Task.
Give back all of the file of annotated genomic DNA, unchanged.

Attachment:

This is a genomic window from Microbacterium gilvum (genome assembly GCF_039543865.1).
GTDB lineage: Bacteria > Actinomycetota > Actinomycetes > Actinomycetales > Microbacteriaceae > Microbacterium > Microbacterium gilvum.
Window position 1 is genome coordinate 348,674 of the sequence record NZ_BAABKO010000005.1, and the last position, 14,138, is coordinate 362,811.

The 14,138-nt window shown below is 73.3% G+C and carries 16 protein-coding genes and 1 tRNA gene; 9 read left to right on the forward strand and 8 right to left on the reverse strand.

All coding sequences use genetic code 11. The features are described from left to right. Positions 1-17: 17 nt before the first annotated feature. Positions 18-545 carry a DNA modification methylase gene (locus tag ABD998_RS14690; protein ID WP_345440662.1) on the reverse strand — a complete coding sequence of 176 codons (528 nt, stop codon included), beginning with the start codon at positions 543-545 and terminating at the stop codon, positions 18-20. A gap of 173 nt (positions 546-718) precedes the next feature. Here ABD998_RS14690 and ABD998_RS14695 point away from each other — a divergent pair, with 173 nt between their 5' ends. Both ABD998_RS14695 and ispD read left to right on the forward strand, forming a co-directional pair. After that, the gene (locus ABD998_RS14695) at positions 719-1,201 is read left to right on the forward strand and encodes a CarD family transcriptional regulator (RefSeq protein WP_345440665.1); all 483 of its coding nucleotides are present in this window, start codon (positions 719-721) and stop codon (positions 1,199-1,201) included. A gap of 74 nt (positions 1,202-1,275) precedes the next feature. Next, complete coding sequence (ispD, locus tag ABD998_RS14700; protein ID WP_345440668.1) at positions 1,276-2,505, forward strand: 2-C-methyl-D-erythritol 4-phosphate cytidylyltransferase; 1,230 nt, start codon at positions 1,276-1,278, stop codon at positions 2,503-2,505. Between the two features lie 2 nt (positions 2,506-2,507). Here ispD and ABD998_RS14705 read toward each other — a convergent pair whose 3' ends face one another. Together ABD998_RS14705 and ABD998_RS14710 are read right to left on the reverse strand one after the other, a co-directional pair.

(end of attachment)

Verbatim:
This is a genomic window from Microbacterium gilvum (genome assembly GCF_039543865.1).
GTDB lineage: Bacteria > Actinomycetota > Actinomycetes > Actinomycetales > Microbacteriaceae > Microbacterium > Microbacterium gilvum.
Window position 1 is genome coordinate 348,674 of the sequence record NZ_BAABKO010000005.1, and the last position, 14,138, is coordinate 362,811.

The 14,138-nt window shown below is 73.3% G+C and carries 16 protein-coding genes and 1 tRNA gene; 9 read left to right on the forward strand and 8 right to left on the reverse strand.

All coding sequences use genetic code 11. The features are described from left to right. Positions 1-17: 17 nt before the first annotated feature. Positions 18-545 carry a DNA modification methylase gene (locus tag ABD998_RS14690; protein ID WP_345440662.1) on the reverse strand — a complete coding sequence of 176 codons (528 nt, stop codon included), beginning with the start codon at positions 543-545 and terminating at the stop codon, positions 18-20. A gap of 173 nt (positions 546-718) precedes the next feature. Here ABD998_RS14690 and ABD998_RS14695 point away from each other — a divergent pair, with 173 nt between their 5' ends. Both ABD998_RS14695 and ispD read left to right on the forward strand, forming a co-directional pair. After that, the gene (locus ABD998_RS14695) at positions 719-1,201 is read left to right on the forward strand and encodes a CarD family transcriptional regulator (RefSeq protein WP_345440665.1); all 483 of its coding nucleotides are present in this window, start codon (positions 719-721) and stop codon (positions 1,199-1,201) included. A gap of 74 nt (positions 1,202-1,275) precedes the next feature. Next, complete coding sequence (ispD, locus tag ABD998_RS14700; protein ID WP_345440668.1) at positions 1,276-2,505, forward strand: 2-C-methyl-D-erythritol 4-phosphate cytidylyltransferase; 1,230 nt, start codon at positions 1,276-1,278, stop codon at positions 2,503-2,505. Between the two features lie 2 nt (positions 2,506-2,507). Here ispD and ABD998_RS14705 read toward each other — a convergent pair whose 3' ends face one another. Together ABD998_RS14705 and ABD998_RS14710 are read right to left on the reverse strand one after the other, a co-directional pair.